MeeGo Development Commences | Public Release Date Set For May

After all the OS switching in such a short period of time, it seems that Nokia’s new MeeGo OS is starting to gain some headway. Earlier today, Imad Sousou, Director of Intel’s Open Source Technology Centre, announced that the MeeGo development is now officially underway. After opening the repositories and moving all the ongoing development work into the open, developers can now begin to work their magic. Unfortunately if you own the Nokia N900, this doesn’t mean you can begin using MeeGo today, however the first public release of MeeGo is set to be unveiled in May.

What is opening? The MeeGo distribution infrastructure and the operating system base from the Linux kernel to the OS infrastructure up to the middleware layer. The MeeGo architecture is based on a common core across the different usage models, such as netbooks, handheld, in-vehicle, and connected TV. The MeeGo common core includes the various key subsystems including the core operating system libraries, the comms and telephony services, Internet and social networking services, visual services, media services, data management, device services, and personal services.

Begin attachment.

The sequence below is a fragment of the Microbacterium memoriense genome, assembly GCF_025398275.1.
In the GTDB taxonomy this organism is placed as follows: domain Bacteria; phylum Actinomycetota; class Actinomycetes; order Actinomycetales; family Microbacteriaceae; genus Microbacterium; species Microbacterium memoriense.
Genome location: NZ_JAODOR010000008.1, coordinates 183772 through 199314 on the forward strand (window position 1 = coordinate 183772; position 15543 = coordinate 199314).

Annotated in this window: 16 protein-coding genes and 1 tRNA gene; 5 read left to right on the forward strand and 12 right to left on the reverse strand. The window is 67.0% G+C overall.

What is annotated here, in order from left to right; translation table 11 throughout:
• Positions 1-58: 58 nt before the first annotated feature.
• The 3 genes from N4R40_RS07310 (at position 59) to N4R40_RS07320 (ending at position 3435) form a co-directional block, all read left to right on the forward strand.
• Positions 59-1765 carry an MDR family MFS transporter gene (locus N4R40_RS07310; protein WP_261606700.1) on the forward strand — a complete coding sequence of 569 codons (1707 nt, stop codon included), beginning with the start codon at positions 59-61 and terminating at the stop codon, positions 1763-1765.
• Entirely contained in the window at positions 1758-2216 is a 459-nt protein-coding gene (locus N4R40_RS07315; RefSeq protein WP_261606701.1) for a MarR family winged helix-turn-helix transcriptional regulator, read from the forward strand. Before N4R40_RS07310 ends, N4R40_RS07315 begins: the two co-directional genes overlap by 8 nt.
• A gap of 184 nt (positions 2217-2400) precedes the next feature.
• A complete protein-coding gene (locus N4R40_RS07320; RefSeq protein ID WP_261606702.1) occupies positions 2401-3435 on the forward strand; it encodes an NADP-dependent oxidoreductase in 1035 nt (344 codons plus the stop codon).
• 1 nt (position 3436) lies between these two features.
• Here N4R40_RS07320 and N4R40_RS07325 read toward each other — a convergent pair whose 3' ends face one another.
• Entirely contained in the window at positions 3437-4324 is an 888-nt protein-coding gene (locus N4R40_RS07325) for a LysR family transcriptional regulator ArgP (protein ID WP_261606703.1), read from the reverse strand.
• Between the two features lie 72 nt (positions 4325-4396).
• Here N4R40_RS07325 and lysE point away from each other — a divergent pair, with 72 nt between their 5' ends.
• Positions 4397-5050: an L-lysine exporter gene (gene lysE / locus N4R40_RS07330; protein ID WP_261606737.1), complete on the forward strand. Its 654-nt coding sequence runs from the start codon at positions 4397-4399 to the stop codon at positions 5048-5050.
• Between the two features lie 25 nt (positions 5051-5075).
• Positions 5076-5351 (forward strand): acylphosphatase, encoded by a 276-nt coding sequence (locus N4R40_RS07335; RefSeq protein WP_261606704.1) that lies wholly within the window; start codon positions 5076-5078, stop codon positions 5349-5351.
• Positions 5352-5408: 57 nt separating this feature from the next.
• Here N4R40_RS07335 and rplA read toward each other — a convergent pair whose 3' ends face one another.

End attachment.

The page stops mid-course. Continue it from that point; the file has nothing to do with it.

Rightware Kanzi Cross platform 3D UI Demo On The Nokia N900

During Mobile World Congress 2010 in Barcelona, Rightware demonstrated its ‘Mobile App Store’ application running on various mobile devices. Mobile App Store is designed and implemented using the Kanzi user interface solution that enables designers to quickly have their applications running in different target devices. Key advantages of the Kanzi solution is “design-once, deploy everywhere” cross-platform support for the leading mobile operating systems, including Android, Blackberry, Linux, Maemo, Moblin, iPhone OS, Palm Web OS, Symbian and Windows Mobile. Kanzi solution is build on top of industry standard OpenGL ES graphics API. Check out the demo of the app running on the Nokia N900 after the break. It also supports gestures using the front-facing camera.

Nokia Announce Ovi Store Improvements